Tortall and Other Lands: A Collection of Tales (Beka Cooper) by Tamora Pierce provides a set of stories featuring primarily young women struggling to assert their power.  Often their society restricts females in particular, leading to quite a few male disguises.   Most of the stories take place somewhere in Tortall, sometimes using characters from previous books.  I like the action and the clarity; even murky situations have a comforting clear resolution.  My sixth grade boy also enjoyed the book.

In "Elder Brother", my favorite part was watching the (disguised) girl's double-take on learning that Qiom's self-identity as an ex-tree is not a metaphor, but a literal history.  Reading "Nawat" I was left mainly with the impression that Pierce hasn't been near infant twins, let alone triplets, but I doubted whether my son even noticed the baby care anomalies.  And "Lost" features a mathematician heroine, which won my heart despite the standard plot.  Recommended mainly for fans of her existing series, the stories don't break new ground but provide good landscaping for familiar territory.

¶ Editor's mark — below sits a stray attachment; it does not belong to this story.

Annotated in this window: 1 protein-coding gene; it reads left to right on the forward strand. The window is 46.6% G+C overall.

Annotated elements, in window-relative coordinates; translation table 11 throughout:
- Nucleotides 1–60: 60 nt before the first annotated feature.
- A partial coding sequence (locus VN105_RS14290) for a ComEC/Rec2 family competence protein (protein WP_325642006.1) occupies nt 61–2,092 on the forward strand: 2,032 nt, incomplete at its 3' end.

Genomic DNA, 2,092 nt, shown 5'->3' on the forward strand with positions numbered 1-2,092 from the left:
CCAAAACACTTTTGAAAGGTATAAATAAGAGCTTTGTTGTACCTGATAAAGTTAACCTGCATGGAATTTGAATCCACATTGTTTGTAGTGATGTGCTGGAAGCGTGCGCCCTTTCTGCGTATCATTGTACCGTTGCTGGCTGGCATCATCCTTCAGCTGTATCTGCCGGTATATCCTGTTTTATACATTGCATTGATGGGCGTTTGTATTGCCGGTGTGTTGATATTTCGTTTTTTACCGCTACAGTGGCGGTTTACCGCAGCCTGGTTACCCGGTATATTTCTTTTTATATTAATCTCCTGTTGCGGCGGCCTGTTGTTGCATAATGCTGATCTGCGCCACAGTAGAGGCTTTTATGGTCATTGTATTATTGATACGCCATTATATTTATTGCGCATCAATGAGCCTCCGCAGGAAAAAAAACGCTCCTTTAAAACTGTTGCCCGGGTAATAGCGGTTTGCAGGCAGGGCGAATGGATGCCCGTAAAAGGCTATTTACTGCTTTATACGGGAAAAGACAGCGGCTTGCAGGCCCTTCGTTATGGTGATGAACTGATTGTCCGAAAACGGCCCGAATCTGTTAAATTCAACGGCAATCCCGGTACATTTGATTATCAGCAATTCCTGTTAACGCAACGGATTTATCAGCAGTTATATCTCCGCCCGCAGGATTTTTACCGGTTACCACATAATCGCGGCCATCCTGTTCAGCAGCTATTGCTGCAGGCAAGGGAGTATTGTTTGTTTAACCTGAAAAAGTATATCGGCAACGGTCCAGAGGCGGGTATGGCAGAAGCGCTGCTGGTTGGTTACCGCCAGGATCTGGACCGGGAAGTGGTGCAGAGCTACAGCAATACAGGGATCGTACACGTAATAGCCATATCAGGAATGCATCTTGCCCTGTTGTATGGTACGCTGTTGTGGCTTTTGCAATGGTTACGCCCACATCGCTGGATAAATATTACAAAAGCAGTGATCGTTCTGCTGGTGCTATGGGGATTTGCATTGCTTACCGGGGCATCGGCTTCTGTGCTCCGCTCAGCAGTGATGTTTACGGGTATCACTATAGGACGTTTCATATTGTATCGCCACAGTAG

Saturday, May 28, 2011

Ex-Navy: Frisco's Kid

Frisco's Kid (Tall, Dark & Dangerous #3)I'm a sucker for the romance trope where one character is saddled with a good kid, but those are few and far between.  Suzanne Brockman delivers a decent version in Frisco's Kid (Tall, Dark & Dangerous, Book 3), the first in a series about really tough SEALs and the women who (eventually) love them.  At least I think it's a series; I've only read this one.

Frisco has just been medically discharged.  Although he confounded doctors by learning to walk on his combat-injured knee, he's nowhere near the fitness demanded by the special forces.  Barely able to climb the stairs to his rarely-used apartment, he has no plans except booze-scented despair, which is interrupted by his irresponsible sister dumping her daughter on him while she enters an alcoholic treatment program.  Downstairs is the cheerful school teacher Mia, who is not impressed by his drinking or his war stories.  Will their physical attraction over come their distaste for each other's professions? Will Frisco's sister's troubles come back to plague them?  Will Frisco learn to handle his neglected niece? Well, you probably know all the answers to those questions, but Brockman delivers them in a fast-paced, interesting story with only a few annoying detours along the way.  I wouldn't mind reading other books by her.